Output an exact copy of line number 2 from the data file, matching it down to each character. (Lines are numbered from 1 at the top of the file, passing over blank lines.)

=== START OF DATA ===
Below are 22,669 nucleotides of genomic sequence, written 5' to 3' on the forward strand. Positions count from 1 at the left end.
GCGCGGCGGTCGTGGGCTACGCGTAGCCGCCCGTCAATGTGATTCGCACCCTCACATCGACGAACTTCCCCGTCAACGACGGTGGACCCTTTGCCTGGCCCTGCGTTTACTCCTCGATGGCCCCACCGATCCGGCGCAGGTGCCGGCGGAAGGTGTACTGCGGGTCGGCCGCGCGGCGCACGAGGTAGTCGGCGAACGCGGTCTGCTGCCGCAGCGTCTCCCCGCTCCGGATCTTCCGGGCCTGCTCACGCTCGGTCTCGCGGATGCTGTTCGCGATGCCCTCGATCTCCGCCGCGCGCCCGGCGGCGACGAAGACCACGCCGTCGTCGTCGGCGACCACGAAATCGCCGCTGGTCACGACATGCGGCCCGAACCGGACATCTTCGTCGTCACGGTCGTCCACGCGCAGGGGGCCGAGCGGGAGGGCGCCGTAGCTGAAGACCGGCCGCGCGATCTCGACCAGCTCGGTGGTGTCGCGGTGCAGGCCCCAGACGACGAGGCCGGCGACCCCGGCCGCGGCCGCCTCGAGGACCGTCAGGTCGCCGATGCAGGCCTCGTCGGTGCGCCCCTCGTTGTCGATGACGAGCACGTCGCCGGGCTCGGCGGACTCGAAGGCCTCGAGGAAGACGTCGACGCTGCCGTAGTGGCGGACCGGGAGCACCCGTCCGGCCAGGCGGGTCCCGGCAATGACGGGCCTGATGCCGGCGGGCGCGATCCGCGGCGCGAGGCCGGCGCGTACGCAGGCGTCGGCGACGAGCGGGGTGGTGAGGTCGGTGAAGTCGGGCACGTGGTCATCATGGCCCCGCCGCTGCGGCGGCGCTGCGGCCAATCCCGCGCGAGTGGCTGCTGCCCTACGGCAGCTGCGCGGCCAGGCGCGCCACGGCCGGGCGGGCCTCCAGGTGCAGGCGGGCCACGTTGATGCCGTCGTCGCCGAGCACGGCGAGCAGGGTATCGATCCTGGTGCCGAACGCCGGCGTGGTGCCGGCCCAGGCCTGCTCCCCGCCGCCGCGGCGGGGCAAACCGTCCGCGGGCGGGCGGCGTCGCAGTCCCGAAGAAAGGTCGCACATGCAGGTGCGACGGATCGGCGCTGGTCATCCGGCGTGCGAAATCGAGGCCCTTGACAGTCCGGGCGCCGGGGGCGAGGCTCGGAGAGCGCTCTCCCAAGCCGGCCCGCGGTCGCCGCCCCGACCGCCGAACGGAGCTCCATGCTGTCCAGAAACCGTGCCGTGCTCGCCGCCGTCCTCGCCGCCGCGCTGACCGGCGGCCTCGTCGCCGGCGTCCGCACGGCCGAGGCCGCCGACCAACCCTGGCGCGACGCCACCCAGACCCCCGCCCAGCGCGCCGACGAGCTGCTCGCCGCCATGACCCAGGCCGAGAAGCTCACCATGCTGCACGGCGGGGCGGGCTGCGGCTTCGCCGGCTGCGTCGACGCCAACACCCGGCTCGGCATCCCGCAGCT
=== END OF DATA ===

GCGCGGCGGTCGTGGGCTACGCGTAGCCGCCCGTCAATGTGATTCGCACCCTCACATCGACGAACTTCCCCGTCAACGACGGTGGACCCTTTGCCTGGCCCTGCGTTTACTCCTCGATGGCCCCACCGATCCGGCGCAGGTGCCGGCGGAAGGTGTACTGCGGGTCGGCCGCGCGGCGCACGAGGTAGTCGGCGAACGCGGTCTGCTGCCGCAGCGTCTCCCCGCTCCGGATCTTCCGGGCCTGCTCACGCTCGGTCTCGCGGATGCTGTTCGCGATGCCCTCGATCTCCGCCGCGCGCCCGGCGGCGACGAAGACCACGCCGTCGTCGTCGGCGACCACGAAATCGCCGCTGGTCACGACATGCGGCCCGAACCGGACATCTTCGTCGTCACGGTCGTCCACGCGCAGGGGGCCGAGCGGGAGGGCGCCGTAGCTGAAGACCGGCCGCGCGATCTCGACCAGCTCGGTGGTGTCGCGGTGCAGGCCCCAGACGACGAGGCCGGCGACCCCGGCCGCGGCCGCCTCGAGGACCGTCAGGTCGCCGATGCAGGCCTCGTCGGTGCGCCCCTCGTTGTCGATGACGAGCACGTCGCCGGGCTCGGCGGACTCGAAGGCCTCGAGGAAGACGTCGACGCTGCCGTAGTGGCGGACCGGGAGCACCCGTCCGGCCAGGCGGGTCCCGGCAATGACGGGCCTGATGCCGGCGGGCGCGATCCGCGGCGCGAGGCCGGCGCGTACGCAGGCGTCGGCGACGAGCGGGGTGGTGAGGTCGGTGAAGTCGGGCACGTGGTCATCATGGCCCCGCCGCTGCGGCGGCGCTGCGGCCAATCCCGCGCGAGTGGCTGCTGCCCTACGGCAGCTGCGCGGCCAGGCGCGCCACGGCCGGGCGGGCCTCCAGGTGCAGGCGGGCCACGTTGATGCCGTCGTCGCCGAGCACGGCGAGCAGGGTATCGATCCTGGTGCCGAACGCCGGCGTGGTGCCGGCCCAGGCCTGCTCCCCGCCGCCGCGGCGGGGCAAACCGTCCGCGGGCGGGCGGCGTCGCAGTCCCGAAGAAAGGTCGCACATGCAGGTGCGACGGATCGGCGCTGGTCATCCGGCGTGCGAAATCGAGGCCCTTGACAGTCCGGGCGCCGGGGGCGAGGCTCGGAGAGCGCTCTCCCAAGCCGGCCCGCGGTCGCCGCCCCGACCGCCGAACGGAGCTCCATGCTGTCCAGAAACCGTGCCGTGCTCGCCGCCGTCCTCGCCGCCGCGCTGACCGGCGGCCTCGTCGCCGGCGTCCGCACGGCCGAGGCCGCCGACCAACCCTGGCGCGACGCCACCCAGACCCCCGCCCAGCGCGCCGACGAGCTGCTCGCCGCCATGACCCAGGCCGAGAAGCTCACCATGCTGCACGGCGGGGCGGGCTGCGGCTTCGCCGGCTGCGTCGACGCCAACACCCGGCTCGGCATCCCGCAGCT